A Nanos Research survey released June 1 by Cardus Family reveals that Canadians want to have more children, but feel there are too many deterrents.
Though no politician would ever come out and say that Canadians should be having more kids, the reality is that the workforce needs it, the tax base needs it and as it turns out, this recent survey says, it’s what Canadians want.
Over the long term, having more children helps with elder care as it spreads the work of direct care between more people. It also spreads the joy aging grandparents have from seeing grandchildren around them in their twilight years.
Despite this need, pressures on young Canadians continue to prevent families from have more children.
According to our survey, Canadians have 2.3 children, on average, but desire 2.8 children on average. Numerous challenges contribute to the gap between intentions and reality, but the biggest is money. Degrees and debt play a role as younger Canadians are travelling a longer path to achieve financial stability.
Having children is costly—in financial terms for the family budget and in terms of career advancement. The reality is that Canadian culture doesn’t make having children seem compatible with career success.
Age, infertility, health issues and time are likewise preventing us from having the number of children we desire. Where degrees and years of training are required for gainful employment, this doesn’t always work well for Mother Nature. Having more children is, to some large degree, dependent on when you start a family, and Canadians are starting later and later.
The result of lower fertility is that in 2015, for the first time in Canadian history, the number of people 65 and over outnumbered those 15 and younger. As the Baby Boom generation increasingly enters the senior years, there are fewer working Canadians supporting the aging population.
So are there any solutions?
For one, we can start by acknowledging that the realm of social policy is not separate from that of economic policy. The two go hand in hand. Families struggling with finances need jobs. The economy matters for families and families matter to the economy.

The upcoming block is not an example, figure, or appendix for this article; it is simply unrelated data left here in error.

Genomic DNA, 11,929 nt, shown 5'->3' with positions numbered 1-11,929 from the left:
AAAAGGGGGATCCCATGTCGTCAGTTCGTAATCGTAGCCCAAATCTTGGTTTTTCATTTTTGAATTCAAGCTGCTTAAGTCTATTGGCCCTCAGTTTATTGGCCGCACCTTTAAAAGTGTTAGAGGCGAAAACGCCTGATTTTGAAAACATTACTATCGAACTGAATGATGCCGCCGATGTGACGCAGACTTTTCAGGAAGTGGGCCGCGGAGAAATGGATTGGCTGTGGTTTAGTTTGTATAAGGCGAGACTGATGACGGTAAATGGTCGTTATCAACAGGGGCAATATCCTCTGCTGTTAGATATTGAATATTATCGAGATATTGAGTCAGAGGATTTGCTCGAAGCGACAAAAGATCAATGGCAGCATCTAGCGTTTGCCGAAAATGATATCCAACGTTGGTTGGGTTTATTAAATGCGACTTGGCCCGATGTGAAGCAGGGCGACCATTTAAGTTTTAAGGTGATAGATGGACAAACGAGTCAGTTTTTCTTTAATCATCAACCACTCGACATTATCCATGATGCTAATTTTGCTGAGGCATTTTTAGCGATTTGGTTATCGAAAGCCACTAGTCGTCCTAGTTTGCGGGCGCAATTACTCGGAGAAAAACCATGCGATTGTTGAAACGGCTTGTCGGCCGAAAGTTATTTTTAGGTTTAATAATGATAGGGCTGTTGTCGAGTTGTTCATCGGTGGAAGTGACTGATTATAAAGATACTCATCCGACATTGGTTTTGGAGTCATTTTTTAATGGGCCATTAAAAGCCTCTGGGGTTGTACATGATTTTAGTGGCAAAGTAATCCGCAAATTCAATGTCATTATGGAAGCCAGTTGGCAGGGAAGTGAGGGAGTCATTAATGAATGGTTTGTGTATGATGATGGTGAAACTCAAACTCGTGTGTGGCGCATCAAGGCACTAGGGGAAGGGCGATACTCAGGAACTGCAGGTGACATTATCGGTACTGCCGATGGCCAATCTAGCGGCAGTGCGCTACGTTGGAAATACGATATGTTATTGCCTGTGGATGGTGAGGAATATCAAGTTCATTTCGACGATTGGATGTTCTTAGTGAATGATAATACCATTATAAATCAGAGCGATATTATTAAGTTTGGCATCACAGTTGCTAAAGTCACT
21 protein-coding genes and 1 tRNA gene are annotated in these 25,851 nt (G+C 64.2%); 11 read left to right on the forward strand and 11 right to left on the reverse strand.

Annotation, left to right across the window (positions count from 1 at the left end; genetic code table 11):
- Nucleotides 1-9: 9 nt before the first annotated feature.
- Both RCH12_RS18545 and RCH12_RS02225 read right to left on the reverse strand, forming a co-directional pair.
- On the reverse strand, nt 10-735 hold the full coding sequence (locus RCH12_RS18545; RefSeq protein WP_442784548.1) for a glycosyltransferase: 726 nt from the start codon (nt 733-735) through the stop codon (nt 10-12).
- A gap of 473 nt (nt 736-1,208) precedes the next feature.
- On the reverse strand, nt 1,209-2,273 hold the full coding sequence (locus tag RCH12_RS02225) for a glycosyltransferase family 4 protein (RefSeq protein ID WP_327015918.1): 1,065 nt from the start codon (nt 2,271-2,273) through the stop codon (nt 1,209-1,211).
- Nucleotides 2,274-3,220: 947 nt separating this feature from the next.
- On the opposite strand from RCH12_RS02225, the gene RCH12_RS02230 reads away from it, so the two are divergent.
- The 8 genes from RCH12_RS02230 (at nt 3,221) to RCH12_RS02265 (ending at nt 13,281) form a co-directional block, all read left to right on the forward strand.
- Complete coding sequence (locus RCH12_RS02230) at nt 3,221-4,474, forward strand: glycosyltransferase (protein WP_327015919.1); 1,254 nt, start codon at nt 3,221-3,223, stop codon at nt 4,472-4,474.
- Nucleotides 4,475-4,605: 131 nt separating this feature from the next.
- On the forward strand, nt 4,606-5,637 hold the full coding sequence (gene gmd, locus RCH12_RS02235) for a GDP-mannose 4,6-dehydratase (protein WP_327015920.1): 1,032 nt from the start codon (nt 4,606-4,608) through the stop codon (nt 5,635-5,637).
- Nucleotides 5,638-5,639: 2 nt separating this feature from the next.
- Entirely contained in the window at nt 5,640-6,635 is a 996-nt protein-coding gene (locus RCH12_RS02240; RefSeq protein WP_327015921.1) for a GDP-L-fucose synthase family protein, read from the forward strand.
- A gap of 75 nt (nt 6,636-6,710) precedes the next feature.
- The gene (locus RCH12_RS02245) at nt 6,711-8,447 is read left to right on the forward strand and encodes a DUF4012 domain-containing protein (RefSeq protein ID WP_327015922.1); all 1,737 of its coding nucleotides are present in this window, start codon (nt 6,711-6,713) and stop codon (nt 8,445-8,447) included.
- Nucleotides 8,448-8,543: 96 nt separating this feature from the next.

Second, focus on specific solutions. While many Canadians said they’d like to work less and earn more—wouldn’t we all—this is a difficult aspect to address, where the cost of housing and access to better health care are more concrete. Both were cited as areas to work on for better family life; Canadians raised these issues in roughly equal numbers.
Finally, we should leverage Canadian innovation in all sectors of our economy to find solutions. We are a modern and advanced society with technology and amenities available to meet many needs. It should not be so difficult to accomplish the basics—like having children. Meanwhile, the private sector needs to jump in and help promote a stronger birthrate and easier end-of-life care for our aging population.
Canadians want to have more children. There are barriers to doing so—but overcoming these challenges is a necessity. We need to connect the dots, refusing to see solutions in silos. The elephant in the room as we consider how to best care for our elders is that having more children would help. As a result, we need more focused thought and attention on overcoming the challenges that prevent Canadians from fulfilling their family aspirations. For starters, get the TV out of the bedroom and put it in the basement.
Andrea Mrozek is Program Director of Cardus Family. Peter Jon Mitchell is a Senior Researcher. This op-ed is based on Nanos Research survey results released June 1 and available at www.cardus.ca/family